Interpersonal trauma sequelae and treatments: the impact of emotion regulation and social connectedness on suicidal thinking, and effectiveness of group-based treatment
Mitchell, Kathryn Mary Anne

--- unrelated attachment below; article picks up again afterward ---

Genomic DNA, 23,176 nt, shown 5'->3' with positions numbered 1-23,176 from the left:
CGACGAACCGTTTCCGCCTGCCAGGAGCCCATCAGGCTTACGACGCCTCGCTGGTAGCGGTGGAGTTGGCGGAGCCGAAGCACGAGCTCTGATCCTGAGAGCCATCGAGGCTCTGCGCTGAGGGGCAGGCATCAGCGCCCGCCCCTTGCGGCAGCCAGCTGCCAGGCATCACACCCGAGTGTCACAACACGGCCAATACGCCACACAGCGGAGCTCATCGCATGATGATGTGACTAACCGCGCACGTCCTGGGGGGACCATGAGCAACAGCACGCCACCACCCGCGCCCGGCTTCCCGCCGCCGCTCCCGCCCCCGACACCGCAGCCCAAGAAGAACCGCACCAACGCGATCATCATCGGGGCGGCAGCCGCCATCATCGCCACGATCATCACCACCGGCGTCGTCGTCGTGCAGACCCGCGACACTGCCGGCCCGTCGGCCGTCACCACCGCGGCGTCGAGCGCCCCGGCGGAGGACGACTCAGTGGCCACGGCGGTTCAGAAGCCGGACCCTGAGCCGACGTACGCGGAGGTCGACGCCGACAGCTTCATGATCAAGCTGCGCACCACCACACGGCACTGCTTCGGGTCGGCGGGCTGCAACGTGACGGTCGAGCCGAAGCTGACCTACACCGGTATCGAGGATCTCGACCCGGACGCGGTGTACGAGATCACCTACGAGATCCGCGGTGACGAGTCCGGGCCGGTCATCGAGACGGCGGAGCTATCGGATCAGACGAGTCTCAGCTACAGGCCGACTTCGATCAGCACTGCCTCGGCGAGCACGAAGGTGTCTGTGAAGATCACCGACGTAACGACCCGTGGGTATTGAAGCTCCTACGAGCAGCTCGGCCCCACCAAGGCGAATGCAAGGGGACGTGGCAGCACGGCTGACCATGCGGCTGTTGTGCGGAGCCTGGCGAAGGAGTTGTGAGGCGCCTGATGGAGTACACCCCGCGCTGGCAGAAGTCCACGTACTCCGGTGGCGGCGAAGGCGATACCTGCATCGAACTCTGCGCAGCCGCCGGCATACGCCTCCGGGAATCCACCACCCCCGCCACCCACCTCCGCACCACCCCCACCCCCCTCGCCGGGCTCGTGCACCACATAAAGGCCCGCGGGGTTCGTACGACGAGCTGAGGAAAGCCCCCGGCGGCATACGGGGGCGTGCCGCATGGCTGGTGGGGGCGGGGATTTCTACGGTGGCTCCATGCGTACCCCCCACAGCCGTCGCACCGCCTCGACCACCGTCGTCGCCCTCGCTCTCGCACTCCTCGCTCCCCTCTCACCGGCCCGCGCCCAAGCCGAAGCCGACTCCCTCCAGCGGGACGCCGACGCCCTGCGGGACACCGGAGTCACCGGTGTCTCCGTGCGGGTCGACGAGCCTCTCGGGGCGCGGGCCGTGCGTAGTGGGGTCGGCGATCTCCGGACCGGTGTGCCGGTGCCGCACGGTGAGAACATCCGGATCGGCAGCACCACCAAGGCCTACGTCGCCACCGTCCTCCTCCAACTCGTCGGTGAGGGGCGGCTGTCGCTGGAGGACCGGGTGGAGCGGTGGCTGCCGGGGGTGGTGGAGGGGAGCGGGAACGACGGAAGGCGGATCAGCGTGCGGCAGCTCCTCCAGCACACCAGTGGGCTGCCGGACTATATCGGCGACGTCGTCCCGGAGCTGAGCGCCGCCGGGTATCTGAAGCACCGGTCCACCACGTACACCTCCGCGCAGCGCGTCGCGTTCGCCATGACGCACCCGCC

Interpersonal trauma is the direct harm to one person by another either through acts of commission (abuse) or omission (neglect). It often occurs in childhood, is usually repetitive in nature, and has significant negative impact on development. These symptoms are now recognised as distinct from Post-Traumatic Stress Disorder (PTSD) and have their own diagnostic category, however, there is insufficient evidence at present for clinical or policy recommendations to be made for the treatment of interpersonal trauma. This thesis aimed to systematically review the literature on group-based treatment interventions for interpersonal trauma and their effectiveness in reducing trauma symptoms, expanding on previous research by broadening inclusion criteria beyond only Randomised Control Trials (RCTs). Furthermore, this thesis aimed to explore a theoretical model of the impact of childhood trauma on suicidal thinking, and how this association may be mediated or moderated by emotion regulation and social connectedness. Thesis research aims were addressed in two studies. Research concerning group interventions for interpersonal trauma was systematically reviewed in Journal Article 1 through a PRISMA systematic search of electronic databases, with included studies rated for quality and their findings presented within a narrative synthesis. Journal Article 2 examined cross-sectional pre-treatment data from patients receiving a group intervention for interpersonal trauma within an outpatient psychological therapies service using bivariate correlation, and mediation and moderation analyses to explore the proposed theoretical model. Twenty-four studies were included within the systematic review, with results highlighting that models of treatment were heterogeneous, but that large effect sizes were found for the reduction of trauma symptoms following group intervention. Journal Article 2 demonstrated that the impact of childhood emotional and physical abuse on suicidal thinking was mediated by emotion regulation skills and different types of group identification. The association between childhood sexual abuse and suicidal thinking was moderated by individuals’ emotion regulation skills and their level of identification with their family. Group-based interventions were found to effectively reduce trauma symptoms in both safety and stabilisation and reprocessing phases of trauma treatment, with further progression in treatment eliciting greater benefits. This type of intervention may be beneficial as a standalone treatment or as an adjunct to individual therapy. However, a clear need for further research with a greater degree of methodological rigour was identified. Findings suggest promoting adaptive emotion regulation and improving social connectedness can help to reduce suicide risk and the negative impact of childhood abuse, though these findings should be considered in the context of a specific trauma sample.